AML3D announces sale of ARCEMY 3D printing system to Curtin University

AML3D's ARCEMY metal 3D printing system. Image credit: AML3D

Australian metal additive manufacturing firm AML3D announced that its ARCEMY Wire Additive Manufacturing metal 3D printing equipment was sold to Curtin University, a public research university based in Perth. 

The ARCEMY system will complement current small-scale R&D capabilities at Curtin’s new additive manufacturing micro factory facility, as revealed in an ASX announcement from AML3D.

The sale, valued at $1 million, is consistent with AML3D’s aim of growing the share of its revenue generated by ARCEMY system sales. 

As part of the deal, AML3D will offer software licencing and technical support for three years.

Three payments, starting with the reception of the purchase order and continuing until delivery and installation of the new system, are anticipated as payment for the sales.

The transaction supports the expansion of cutting-edge 3D wire additive manufacturing at top research and educational institutions, which is essential for upgrading Australia’s defence manufacturing capabilities. 

Additionally, the Curtin Microfactory will serve as a satellite R&D platform for AML3D to show the capabilities of ARCEMY to potential clients in the mining, agriculture, oil & gas, and defence maritime sectors of Western Australia.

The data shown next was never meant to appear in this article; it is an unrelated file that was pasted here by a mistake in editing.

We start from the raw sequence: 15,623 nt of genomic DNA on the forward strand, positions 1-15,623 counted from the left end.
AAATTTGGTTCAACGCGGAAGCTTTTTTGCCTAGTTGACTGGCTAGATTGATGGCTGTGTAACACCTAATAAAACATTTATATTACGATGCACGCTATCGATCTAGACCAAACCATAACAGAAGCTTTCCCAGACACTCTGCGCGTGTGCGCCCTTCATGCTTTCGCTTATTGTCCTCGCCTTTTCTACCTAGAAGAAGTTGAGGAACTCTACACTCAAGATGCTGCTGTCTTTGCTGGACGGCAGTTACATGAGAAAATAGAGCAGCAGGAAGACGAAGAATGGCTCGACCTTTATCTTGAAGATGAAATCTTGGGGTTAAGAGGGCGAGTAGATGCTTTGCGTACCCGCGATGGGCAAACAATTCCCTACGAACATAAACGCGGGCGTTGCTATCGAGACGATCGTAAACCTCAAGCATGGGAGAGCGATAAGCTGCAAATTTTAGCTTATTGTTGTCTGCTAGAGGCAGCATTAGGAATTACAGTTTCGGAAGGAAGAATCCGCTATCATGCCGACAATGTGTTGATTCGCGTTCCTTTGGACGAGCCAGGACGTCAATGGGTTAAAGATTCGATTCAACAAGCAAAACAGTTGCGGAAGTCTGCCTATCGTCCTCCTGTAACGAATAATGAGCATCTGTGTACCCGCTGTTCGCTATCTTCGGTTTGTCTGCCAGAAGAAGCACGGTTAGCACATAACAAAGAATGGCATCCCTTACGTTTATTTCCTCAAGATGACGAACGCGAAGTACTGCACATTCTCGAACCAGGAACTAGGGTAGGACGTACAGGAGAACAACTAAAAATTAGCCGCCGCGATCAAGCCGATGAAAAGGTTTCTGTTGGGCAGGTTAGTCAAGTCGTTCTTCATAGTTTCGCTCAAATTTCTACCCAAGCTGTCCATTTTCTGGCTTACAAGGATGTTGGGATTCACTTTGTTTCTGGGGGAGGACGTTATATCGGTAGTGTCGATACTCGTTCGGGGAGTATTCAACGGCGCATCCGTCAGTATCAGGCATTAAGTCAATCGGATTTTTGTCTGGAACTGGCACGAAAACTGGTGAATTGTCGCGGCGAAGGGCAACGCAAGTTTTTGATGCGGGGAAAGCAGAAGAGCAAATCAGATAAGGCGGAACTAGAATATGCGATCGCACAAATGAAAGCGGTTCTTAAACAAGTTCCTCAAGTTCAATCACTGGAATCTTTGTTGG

AML3D Interim CEO Sean Ebert expressed his delight to be able to support Curtin University in increasing its wire additive manufacturing capabilities with the purchase of the system. 

“This sale represents AML3D delivering against its strategic objectives and is an excellent opportunity to partner with Curtin to expand the applications for our Wire Additive Manufacturing technology in Australia and globally,” Ebert remarked. 

The AML3D CEO said the team is excited to work with Curtin on research that will improve the capability of ARCEMY systems for its clients, particularly those in defence and maritime.

In the longer term, Ebert said the research program should help to position AML3D to profit from a predicted increase in defence production driven by AUKUS and other demand signals.

As part of a separate cooperation agreement, AML3D will work with Curtin on a research program using the new ARCEMY technology and will contribute $100,000 annually over the course of three years to fund a full-time Research Fellow and a PhD candidate.

The research projects carried out under this partnership between AML3D and Curtin will concentrate on novel alloys and materials science with a slant towards the requirements of new defence customers using AML3D’s WAM-proven technology through multiple accreditations.